I'm logged in as local admin user and with UAC enabled I have to elevate particular processes to actually run as admin so I'm able to ie. edit and save HOSTS file...


If I turn off UAC what happens with processes? Are they automatically executed with elevated permissions or do I still need to right-click and select Run as administrator? Because context menu still displays this option? But is it still valid?

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    Is this just theoretical or do you are you planning on turning UAC off? If it's just for a few programs there might be workarounds that leave it off in general - Win 7 UAC is s a useful layer of security. – ChimneyImp May 24 '12 at 19:10
  • @ChimneyImp: It's more or less theoretical, because I did turn it off for some time, because I had problems with some software installation. And I noticed the Run as administrator when UAC was off so it made me start wondering. – Robert Koritnik May 25 '12 at 7:33
  • @ChimneyImp: But surely if you know what you do, keeping UAC off isn't such big of a deal. We used to not have it back in the XP days or even earlier, but we were fine, weren't we? If you're an admin or developer or some other computer savvy person there should be no harm keeping UAC off. – Robert Koritnik May 25 '12 at 8:11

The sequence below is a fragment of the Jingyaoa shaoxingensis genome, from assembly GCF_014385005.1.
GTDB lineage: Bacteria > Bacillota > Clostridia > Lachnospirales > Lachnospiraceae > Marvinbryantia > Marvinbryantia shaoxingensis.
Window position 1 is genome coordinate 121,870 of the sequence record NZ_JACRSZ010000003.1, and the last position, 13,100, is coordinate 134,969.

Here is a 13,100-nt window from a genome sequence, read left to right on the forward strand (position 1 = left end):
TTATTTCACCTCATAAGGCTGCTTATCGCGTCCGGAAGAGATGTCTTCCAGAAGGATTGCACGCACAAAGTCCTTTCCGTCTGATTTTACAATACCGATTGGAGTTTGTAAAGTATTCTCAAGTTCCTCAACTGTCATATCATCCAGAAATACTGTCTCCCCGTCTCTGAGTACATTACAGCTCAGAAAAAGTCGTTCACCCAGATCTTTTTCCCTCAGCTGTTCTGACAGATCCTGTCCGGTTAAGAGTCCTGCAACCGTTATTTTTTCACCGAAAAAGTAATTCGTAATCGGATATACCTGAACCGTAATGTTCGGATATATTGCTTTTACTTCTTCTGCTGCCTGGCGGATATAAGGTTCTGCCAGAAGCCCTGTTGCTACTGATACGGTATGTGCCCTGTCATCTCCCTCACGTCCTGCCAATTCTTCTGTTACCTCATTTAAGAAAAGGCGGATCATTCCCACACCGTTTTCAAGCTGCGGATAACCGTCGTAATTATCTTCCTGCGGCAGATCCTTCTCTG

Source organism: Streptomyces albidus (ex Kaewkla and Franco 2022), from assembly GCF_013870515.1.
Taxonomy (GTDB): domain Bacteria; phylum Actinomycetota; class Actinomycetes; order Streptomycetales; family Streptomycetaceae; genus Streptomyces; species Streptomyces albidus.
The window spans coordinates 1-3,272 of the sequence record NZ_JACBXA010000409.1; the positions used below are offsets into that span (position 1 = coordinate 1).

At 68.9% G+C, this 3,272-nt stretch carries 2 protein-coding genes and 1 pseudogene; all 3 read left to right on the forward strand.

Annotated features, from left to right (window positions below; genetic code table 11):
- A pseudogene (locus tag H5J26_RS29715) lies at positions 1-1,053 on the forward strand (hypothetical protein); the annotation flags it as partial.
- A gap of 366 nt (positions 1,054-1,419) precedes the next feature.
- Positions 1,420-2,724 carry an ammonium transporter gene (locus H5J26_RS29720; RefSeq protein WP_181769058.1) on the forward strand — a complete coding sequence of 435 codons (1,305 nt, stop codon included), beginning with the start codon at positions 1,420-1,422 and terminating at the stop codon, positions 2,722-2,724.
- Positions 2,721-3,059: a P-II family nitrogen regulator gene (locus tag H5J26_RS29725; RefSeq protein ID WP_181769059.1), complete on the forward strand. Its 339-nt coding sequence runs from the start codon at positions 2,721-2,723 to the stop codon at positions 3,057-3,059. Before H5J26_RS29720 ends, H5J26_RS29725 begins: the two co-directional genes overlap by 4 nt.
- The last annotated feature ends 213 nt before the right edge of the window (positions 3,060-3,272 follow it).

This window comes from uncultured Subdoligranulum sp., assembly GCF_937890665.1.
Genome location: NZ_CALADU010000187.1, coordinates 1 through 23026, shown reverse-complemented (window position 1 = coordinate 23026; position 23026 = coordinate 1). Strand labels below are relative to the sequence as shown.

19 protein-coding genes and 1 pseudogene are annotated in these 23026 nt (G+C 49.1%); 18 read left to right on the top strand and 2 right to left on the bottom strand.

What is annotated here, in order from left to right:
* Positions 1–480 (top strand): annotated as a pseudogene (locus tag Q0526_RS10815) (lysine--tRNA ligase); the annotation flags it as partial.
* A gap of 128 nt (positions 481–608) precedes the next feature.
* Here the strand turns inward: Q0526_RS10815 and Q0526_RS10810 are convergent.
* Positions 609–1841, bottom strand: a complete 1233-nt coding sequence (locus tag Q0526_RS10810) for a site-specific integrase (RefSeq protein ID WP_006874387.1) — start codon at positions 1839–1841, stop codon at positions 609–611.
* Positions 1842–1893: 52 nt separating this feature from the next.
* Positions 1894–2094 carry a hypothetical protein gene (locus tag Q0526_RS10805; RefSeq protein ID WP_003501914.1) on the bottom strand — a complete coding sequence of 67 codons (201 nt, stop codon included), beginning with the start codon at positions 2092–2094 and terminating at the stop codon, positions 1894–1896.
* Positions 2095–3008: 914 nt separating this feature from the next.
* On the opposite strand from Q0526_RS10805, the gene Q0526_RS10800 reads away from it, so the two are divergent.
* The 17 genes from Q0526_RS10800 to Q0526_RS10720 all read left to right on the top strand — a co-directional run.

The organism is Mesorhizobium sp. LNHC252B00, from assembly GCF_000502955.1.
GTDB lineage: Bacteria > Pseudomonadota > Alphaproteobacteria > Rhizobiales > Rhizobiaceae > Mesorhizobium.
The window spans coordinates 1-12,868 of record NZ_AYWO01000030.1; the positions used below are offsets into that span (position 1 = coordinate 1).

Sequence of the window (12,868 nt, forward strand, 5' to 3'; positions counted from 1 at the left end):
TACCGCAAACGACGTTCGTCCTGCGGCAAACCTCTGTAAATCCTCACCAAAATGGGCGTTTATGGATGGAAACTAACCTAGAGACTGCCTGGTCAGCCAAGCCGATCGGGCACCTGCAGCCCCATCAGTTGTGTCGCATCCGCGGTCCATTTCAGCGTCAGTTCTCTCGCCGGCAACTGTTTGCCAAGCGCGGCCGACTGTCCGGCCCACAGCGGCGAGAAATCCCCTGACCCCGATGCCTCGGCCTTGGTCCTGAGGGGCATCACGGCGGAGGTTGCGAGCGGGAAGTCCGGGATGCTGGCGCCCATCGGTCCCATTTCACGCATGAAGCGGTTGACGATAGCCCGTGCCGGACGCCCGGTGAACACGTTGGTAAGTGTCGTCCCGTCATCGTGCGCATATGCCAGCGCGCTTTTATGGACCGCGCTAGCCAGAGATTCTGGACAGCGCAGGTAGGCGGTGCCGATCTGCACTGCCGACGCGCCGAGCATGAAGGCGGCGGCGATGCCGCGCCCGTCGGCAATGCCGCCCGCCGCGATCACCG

• You're right, of course - UAC isn't a big deal if you're a savvy user. It does help a little, though, even for power users. – ChimneyImp May 25 '12 at 19:02

It's automatic. In Windows 7, if you have UAC off and start a process that requests admin privileges, the process will get admin privileges automatically. Incidentally, this is why you should leave UAC on unless you have a compelling reason not to, like legacy applications that don't play well with it - anything that asks for admin gets it, no matter the source.

You can still use the Run as Administrator link to run programs with admin rights if they don't request them, again often necessary for legacy or poorly coded programs.

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